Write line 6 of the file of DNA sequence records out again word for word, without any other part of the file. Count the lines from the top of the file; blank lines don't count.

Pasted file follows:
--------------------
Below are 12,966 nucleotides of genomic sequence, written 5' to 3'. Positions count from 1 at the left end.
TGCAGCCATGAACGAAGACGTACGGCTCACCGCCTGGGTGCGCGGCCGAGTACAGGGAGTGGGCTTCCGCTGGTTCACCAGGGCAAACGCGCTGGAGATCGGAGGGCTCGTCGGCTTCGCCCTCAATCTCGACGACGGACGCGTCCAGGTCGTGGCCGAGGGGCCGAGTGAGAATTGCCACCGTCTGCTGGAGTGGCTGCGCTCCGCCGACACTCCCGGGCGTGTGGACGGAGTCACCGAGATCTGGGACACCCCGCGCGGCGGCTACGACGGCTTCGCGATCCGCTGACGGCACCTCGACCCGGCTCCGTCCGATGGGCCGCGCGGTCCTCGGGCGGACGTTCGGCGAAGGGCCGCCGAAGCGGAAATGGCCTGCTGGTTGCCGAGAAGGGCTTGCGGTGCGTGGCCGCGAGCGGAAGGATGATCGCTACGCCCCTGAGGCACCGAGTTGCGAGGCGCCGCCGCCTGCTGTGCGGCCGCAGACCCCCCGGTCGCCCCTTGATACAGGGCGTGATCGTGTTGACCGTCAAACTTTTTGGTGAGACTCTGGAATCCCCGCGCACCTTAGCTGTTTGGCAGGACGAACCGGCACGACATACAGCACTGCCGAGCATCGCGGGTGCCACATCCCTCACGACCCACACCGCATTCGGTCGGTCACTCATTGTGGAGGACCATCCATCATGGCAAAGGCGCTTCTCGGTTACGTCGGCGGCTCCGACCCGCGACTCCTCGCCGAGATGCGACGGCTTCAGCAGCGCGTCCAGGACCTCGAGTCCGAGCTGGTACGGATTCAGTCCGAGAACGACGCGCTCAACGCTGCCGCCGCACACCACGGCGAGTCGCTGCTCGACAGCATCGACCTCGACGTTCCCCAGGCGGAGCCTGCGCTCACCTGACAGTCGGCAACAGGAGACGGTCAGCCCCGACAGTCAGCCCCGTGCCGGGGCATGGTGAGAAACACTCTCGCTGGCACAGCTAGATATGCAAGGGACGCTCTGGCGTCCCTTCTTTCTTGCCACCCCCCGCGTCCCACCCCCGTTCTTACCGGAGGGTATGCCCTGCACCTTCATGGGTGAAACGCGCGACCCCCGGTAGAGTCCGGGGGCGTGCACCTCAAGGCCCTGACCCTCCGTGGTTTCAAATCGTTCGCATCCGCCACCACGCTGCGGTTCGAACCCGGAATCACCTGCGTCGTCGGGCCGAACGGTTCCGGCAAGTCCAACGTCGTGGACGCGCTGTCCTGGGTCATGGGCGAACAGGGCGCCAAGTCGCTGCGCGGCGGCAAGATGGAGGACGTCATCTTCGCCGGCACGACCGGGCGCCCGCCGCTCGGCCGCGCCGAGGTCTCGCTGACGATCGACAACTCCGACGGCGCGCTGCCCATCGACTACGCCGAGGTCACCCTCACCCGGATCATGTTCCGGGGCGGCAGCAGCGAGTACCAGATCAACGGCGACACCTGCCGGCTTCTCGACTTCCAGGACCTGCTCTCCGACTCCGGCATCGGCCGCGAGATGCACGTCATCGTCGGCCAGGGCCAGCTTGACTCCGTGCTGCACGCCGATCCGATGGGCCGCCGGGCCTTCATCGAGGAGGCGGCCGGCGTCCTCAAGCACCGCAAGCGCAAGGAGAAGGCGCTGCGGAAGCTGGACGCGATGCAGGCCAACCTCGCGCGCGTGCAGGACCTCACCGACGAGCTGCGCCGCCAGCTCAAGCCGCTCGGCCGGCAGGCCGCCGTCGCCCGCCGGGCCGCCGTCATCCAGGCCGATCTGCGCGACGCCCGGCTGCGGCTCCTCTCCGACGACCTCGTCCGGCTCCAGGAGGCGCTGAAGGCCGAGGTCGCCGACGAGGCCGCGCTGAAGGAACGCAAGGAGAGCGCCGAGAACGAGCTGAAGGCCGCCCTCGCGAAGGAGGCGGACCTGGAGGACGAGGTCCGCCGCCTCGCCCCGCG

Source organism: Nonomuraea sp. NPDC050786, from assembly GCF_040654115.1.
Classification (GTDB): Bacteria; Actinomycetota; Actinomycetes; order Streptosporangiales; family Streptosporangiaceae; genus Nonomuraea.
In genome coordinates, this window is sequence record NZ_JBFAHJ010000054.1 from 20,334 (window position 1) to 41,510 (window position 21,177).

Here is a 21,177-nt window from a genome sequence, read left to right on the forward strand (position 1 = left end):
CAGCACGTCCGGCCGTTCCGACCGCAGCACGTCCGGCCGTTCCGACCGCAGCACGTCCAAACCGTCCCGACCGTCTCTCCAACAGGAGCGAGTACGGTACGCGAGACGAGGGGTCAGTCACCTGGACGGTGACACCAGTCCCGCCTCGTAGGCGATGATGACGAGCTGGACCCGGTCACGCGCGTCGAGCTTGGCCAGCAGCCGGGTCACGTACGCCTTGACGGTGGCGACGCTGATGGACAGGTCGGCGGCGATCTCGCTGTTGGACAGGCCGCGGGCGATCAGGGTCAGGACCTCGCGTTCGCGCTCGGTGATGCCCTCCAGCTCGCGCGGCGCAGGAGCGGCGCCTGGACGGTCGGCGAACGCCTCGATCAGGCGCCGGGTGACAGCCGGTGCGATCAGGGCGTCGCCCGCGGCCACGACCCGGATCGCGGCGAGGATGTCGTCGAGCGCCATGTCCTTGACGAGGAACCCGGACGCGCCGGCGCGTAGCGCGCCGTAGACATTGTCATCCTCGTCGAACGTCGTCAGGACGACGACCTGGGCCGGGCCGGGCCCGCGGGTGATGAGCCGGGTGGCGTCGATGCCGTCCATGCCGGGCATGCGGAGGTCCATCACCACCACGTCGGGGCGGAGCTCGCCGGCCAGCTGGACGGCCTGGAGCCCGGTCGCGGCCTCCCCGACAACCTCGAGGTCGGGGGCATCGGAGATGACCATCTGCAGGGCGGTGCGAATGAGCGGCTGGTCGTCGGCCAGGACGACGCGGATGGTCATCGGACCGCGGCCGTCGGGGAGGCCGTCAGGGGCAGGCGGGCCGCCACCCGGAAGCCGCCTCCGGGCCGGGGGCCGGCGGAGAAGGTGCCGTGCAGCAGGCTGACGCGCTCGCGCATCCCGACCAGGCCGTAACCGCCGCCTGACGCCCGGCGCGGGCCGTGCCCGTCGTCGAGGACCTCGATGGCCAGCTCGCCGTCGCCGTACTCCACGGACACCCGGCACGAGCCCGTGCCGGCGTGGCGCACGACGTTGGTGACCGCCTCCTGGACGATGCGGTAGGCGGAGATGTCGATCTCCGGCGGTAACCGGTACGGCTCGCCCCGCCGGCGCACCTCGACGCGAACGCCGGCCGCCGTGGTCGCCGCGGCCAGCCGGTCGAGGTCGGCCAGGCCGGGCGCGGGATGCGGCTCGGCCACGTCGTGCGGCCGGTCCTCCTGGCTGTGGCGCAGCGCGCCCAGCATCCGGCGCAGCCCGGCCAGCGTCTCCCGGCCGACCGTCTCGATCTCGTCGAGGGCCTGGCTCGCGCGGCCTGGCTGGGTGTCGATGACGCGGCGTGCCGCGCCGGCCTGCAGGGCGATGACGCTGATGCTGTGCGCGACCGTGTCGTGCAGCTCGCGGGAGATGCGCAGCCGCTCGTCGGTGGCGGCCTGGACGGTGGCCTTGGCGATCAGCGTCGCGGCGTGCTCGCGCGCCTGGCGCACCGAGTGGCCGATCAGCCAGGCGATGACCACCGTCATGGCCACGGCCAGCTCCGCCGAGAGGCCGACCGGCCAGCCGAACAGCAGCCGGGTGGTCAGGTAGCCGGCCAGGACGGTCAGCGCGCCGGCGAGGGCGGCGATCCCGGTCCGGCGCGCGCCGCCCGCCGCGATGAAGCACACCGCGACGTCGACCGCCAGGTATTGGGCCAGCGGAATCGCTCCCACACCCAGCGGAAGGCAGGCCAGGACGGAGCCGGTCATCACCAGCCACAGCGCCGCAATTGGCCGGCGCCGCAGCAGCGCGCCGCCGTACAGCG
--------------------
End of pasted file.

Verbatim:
Here is a 21,177-nt window from a genome sequence, read left to right on the forward strand (position 1 = left end):